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Home Buying Becomes a Steeper Climb on Hauraki Gulf Islands

Home buyers eyeing property on the picturesque Hauraki Gulf Islands are set to face tough new financial barriers. As of 1 July, the Reserve Bank of New Zealand is setting new debt-to-income (DTI) ratios that will significantly impact what people can buy, with popular areas like Waiheke, Aotea, and Queenstown feeling a notable squeeze.

Under the new regulations, borrowing limits are firmly set at six times the household income for owner-occupiers and seven times for property investors. This change aims to curb soaring debt levels. However, with the national average asking price for the last 12 months pegged at $902,988, buyers would need a household income of at least $120,398, and that’s assuming a 20% deposit. The figure falls just under the average annual household gross income of $126,411, underscoring the financial stretch many New Zealanders face.

“The new DTI requirements could reshape the property market landscape, making it especially challenging in premium districts,” said Vanessa Williams, spokesperson for “For example, Queenstown, with its lifestyle appeal and breathtaking scenery, now demands a household income of $260,412 to meet the 80% borrowing threshold on an average home priced at $1,953,091.”

Waiheke Island follows closely, requiring a minimum income of $253,534 to manage properties averaging $1,901,507. This puts these districts among the most expensive in the country, alongside Wanaka, Rodney, and North Shore City, which all require household incomes ranging from $175,544 to $245,381.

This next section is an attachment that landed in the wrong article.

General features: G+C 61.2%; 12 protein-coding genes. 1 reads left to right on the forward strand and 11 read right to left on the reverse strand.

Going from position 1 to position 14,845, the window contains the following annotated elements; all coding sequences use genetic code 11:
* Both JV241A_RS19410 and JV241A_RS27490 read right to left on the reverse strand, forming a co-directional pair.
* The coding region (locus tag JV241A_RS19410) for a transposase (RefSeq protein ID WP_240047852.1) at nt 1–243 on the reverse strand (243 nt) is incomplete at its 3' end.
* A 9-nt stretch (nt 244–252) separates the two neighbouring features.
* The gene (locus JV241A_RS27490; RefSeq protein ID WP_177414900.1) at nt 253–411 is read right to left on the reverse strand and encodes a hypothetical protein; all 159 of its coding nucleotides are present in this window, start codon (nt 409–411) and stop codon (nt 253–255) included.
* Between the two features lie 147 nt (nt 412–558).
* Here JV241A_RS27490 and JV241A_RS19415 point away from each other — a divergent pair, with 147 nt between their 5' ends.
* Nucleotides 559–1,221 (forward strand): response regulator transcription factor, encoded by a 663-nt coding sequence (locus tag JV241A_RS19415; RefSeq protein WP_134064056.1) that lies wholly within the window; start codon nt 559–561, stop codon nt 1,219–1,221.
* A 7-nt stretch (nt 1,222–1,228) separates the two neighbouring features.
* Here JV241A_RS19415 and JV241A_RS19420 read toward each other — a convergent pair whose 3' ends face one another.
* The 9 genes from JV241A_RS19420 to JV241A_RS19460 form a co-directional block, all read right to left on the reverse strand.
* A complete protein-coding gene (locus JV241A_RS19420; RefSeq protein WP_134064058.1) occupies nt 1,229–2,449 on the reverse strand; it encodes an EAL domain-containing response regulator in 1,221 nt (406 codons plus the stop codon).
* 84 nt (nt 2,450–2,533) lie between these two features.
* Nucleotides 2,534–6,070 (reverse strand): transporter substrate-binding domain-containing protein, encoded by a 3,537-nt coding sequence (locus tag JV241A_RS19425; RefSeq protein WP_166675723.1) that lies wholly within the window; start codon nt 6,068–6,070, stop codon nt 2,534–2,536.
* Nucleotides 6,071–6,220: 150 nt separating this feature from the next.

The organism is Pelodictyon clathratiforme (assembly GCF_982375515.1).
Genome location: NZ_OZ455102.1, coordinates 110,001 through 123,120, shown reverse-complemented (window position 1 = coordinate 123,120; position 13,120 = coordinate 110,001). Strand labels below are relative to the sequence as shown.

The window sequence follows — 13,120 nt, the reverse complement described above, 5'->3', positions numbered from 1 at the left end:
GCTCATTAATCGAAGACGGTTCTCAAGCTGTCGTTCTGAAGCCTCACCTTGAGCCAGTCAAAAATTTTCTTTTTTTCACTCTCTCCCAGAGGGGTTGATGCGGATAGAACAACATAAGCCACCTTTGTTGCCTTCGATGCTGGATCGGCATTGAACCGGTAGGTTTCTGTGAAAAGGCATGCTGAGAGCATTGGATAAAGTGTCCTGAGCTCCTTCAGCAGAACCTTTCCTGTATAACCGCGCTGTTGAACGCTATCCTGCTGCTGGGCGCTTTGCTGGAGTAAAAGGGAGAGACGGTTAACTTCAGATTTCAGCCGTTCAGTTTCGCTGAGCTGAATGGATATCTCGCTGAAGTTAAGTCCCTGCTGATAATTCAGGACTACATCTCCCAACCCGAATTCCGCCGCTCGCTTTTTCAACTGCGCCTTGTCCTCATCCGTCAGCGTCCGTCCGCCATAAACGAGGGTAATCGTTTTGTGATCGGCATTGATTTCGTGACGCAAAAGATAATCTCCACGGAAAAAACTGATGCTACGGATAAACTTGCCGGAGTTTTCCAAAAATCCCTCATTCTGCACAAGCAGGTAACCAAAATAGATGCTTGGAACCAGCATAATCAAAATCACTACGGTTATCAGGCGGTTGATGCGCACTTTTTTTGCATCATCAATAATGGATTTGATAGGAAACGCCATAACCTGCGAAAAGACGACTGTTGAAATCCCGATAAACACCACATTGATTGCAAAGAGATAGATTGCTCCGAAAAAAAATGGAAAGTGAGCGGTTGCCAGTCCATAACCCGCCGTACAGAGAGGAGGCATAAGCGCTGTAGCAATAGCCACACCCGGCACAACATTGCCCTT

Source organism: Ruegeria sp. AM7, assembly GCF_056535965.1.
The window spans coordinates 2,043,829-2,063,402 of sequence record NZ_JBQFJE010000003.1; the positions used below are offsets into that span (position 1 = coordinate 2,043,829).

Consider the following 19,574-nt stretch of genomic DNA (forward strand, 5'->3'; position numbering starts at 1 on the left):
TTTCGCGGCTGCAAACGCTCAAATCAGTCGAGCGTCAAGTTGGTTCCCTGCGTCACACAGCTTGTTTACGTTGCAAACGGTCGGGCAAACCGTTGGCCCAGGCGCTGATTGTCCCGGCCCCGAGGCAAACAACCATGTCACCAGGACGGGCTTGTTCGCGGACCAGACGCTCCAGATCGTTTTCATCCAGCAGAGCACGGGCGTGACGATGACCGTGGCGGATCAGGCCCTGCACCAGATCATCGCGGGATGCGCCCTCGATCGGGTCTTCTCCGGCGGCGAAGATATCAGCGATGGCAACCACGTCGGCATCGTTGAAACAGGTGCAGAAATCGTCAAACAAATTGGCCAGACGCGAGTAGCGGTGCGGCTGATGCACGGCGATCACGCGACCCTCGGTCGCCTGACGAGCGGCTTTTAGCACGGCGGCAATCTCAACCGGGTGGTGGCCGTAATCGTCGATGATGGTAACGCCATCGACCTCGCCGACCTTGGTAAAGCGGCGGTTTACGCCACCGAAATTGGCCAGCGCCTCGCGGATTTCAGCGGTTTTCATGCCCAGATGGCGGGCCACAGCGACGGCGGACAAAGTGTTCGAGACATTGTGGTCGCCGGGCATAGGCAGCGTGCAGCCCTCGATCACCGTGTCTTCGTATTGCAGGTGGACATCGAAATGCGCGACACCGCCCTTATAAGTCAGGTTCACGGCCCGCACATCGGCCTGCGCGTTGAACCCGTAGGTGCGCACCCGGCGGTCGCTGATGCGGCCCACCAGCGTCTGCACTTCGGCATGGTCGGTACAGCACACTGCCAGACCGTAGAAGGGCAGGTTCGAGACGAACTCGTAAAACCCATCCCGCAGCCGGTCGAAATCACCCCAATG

Williams highlights the allure of the areas, noting, “The significant draw for many is not just a home, but the lifestyle that comes with it.”

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Even areas slightly more affordable like Auckland City and other parts of the Hauraki Gulf Islands, like Aotea, Great Barrier demand substantial incomes, with figures like $171,447 and $167,076 respectively, needed to just scrape by under the new rules. In contrast, more accessible districts within Auckland, such as Papakura and Waitakere City, require incomes of $108,796 and $119,841 respectively.

Meanwhile, New Zealand’s more affordable regions like Kawerau in the Bay of Plenty, where the average property price is $432,604, demand an income of $57,681, highlighting the stark contrasts across the country.


Despite the tightening financial constraints, Williams remains optimistic about the opportunities that still exist. “Every market has its opportunities. Buyers need to remain patient, adjust their expectations, and make the most informed decisions with local real estate expertise,” she says.

The new DTI ratios roll out, are expected to temper the housing market, possibly cooling the rapid price escalations seen in recent years, according to the Reserve Bank. While it may limit buyer options, the goal is to prevent unsustainable debt levels and ensure a more stable property market, the bank claims.


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